Introducing Meg and Calvin…to the blog

Ladies and gents, my parents now have access to my blog.

Or they will, as soon as I post this and send them an invite.

I know, I’ve harbored huge reservations about allowing my parents to read this blog. As much as I love them and as much as I love sharing my writing with them, the goal of this blog has always been brutal honesty, and the thought of my parents reading that kind of stuff from me made me cringe a little.

But I’ve learned something about honesty lately; mainly the fact that, no matter what I claim, I am far from honest and authentic with those about whom I care the most. (Conversely, I have no qualms about baring my soul to strangers on the internet. How does that work?)

That’s the one downside to being raised to develop a self-reliant and indomitable attitude: you learn to rely on yourself so much that you forget how to rely on other people (and God); you forget how to (and come to hate having to) ask for help; you would rather stumble over your own pride than admit you don’t know what you’re doing.

Don’t get me wrong, I’ve always known I can rely on my family and turn to them if I need help, but we tend to be a tad inclusive. It’s in the blood, on both sides. This has resulted in me having trouble retaining friends and developing deep relationships with people.

Lately, a number of things in life slowly worked me into one of the darkest places I’ve yet seen. I was stuck inside my own head, feeling helpless and inadequate. I was back to going through the motions, having lost interest in any of the things which used to excite or intrigue me. Instead of reaching out for help from people I know have been there, I spent all of my time either keeping quiet or lashing out to alleviate some of my frustration.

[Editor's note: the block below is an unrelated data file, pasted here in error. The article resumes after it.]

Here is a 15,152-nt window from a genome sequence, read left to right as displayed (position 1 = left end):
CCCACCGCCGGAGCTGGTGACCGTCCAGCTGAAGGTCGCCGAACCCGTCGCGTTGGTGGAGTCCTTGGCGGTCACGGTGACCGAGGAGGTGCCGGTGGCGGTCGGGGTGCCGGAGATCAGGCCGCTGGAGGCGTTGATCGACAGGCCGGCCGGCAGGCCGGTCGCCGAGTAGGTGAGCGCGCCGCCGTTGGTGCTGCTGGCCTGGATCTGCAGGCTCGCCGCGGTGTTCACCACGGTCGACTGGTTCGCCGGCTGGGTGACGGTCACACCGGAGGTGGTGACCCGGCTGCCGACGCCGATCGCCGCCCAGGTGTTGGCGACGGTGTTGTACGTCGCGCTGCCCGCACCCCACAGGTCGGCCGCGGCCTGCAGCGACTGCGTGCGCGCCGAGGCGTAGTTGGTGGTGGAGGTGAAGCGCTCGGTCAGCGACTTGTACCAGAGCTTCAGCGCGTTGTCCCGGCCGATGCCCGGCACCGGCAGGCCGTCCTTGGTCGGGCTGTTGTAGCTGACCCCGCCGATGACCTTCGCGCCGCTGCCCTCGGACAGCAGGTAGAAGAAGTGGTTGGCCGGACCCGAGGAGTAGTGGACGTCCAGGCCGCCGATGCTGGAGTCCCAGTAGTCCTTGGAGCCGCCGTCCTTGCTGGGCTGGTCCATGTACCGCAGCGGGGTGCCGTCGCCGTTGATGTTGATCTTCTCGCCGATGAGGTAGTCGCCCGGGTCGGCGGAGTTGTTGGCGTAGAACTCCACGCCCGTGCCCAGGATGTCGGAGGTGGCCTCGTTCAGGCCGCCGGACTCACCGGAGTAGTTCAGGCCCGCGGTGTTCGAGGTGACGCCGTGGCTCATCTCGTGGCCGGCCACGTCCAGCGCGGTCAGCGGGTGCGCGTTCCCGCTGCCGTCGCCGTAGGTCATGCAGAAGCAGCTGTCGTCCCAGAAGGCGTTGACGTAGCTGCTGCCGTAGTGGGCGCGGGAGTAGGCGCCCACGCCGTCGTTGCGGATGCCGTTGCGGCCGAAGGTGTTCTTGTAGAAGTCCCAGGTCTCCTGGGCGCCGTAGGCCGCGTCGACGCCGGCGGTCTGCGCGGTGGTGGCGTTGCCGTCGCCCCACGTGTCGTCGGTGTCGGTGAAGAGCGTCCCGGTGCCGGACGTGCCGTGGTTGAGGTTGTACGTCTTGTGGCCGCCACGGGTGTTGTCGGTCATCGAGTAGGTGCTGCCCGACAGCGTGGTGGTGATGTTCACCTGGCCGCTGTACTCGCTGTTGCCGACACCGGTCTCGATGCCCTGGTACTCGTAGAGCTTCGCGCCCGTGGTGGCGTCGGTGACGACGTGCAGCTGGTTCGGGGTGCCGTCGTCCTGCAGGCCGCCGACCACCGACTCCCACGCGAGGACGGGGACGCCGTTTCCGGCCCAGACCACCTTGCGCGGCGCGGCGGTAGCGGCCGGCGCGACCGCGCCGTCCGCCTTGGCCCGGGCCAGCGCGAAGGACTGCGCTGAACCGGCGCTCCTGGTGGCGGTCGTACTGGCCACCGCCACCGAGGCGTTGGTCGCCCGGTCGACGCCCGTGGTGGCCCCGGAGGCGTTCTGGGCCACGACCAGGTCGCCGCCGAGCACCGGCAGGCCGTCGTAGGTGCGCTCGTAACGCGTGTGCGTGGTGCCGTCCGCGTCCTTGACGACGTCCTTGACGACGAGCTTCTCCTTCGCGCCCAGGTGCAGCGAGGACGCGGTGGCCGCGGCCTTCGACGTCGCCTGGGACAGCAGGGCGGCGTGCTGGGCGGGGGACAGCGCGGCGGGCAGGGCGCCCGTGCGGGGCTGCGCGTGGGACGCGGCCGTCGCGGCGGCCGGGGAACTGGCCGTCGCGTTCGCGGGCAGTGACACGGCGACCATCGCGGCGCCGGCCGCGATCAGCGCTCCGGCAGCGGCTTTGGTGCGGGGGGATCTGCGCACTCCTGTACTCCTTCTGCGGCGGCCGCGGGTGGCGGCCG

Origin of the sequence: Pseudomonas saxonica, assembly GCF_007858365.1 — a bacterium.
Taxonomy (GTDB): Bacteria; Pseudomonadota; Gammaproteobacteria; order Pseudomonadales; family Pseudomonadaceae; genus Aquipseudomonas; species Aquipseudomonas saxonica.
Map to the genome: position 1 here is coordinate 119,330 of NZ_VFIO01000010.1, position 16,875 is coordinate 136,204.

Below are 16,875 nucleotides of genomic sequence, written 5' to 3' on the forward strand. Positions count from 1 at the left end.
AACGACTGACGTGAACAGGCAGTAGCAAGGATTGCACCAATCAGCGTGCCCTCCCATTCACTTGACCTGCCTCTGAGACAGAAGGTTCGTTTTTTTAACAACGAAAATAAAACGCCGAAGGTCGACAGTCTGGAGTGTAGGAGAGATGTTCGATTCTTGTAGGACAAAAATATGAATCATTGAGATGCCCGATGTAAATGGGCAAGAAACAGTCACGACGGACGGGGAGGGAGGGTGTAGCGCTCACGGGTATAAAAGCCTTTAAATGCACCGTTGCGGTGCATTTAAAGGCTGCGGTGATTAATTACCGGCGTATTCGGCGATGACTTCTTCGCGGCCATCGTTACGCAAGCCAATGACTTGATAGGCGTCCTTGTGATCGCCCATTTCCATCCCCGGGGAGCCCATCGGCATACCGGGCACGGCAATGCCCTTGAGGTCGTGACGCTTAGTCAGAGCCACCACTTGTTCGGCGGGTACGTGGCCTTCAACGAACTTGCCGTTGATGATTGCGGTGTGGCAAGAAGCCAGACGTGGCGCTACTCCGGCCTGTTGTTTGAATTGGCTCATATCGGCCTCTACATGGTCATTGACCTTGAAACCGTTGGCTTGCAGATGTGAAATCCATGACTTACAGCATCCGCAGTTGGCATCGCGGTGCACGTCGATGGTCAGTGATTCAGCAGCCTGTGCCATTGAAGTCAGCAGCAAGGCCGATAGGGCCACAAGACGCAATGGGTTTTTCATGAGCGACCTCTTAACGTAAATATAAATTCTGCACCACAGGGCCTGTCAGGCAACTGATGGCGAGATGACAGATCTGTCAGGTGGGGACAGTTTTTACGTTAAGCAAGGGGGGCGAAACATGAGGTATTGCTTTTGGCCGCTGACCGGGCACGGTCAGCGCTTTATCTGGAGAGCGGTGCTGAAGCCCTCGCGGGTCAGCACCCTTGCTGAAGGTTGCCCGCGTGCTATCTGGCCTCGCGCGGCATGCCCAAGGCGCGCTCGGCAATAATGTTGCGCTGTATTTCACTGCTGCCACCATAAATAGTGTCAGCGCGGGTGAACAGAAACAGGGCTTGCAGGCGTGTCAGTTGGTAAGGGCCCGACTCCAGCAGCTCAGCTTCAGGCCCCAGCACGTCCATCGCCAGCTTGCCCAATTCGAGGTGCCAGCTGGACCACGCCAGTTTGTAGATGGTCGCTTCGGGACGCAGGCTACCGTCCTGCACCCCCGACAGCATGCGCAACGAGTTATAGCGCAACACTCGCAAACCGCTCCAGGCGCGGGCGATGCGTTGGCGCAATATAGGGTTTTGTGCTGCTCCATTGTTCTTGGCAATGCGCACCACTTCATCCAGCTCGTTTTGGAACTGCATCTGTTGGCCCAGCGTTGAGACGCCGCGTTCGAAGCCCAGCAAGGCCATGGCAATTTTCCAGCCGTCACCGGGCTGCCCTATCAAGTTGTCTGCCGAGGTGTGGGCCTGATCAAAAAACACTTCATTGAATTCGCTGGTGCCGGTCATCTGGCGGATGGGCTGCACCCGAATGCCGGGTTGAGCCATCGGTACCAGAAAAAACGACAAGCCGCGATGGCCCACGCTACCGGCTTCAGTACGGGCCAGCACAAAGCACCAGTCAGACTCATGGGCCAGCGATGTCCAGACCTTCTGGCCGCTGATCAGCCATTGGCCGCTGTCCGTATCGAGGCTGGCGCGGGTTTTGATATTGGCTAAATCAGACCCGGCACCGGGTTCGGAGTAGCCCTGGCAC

It was a while before I realized I was doing this, and it took even longer for me to admit I seriously needed help. But I never found the courage to speak up, so I got more and more frustrated and bitter.

Thankfully, Mom showed up and I forced myself to speak, even though what I had to say hardly made sense to myself. I just had to get it out and relieve some of the pressure on my chest. Then I admitted I needed help to work through this.

Thus the invite to my parents for them to read my blog. I have always had an easier time sorting out my thoughts on the page than through the spoken word, and many of those thoughts – strange, quirky, dark, and sharp – end up here. Being my biggest advocates, I believe Mom and Dad deserve to share in this. Frankly, I miss having them among my audience. Also, I have no desire for them to read my personal journal, nor do I think they would be able to decipher my handwriting.

I suppose this was going to happen eventually, so I guess it’s a good thing I’ve got all of the introductory posts out of the way.

To Mom and Dad:

Thank you for loving me. I can promise you none of what has happened lately is your fault. I’m a mostly-independent adult, I know my own mind, and I have always been confident in the fact that you are there if ever I need you. Please don’t blame yourselves for not realizing what I was going through; I know I’m normally an open book, but I took extra pains to conceal this battle.

Also, in the spirit of anonymity and my best attempts at transparency, I’ve been blunt at times about some of the moments we’ve shared. I kind of want to apologize for that, but at the same time…. Well, I’m not going to delete any of those posts.

I do still love you more than anything.

To everyone else who, for whatever reason, has decided to follow this blog:

Thank you for reading. I have always written for myself before anyone else, but it is nice to know that at least some of what I write resonates with other human beings.

Now it’s onward and upward to brighter things!



Edit: There is one song which almost perfectly describes how I’ve felt lately (like, for the last year). That song is On My Own by Ashes Remain. I know, it’s not what I normally listen to, but it speaks too clearly to me for me to write it off based on the style.


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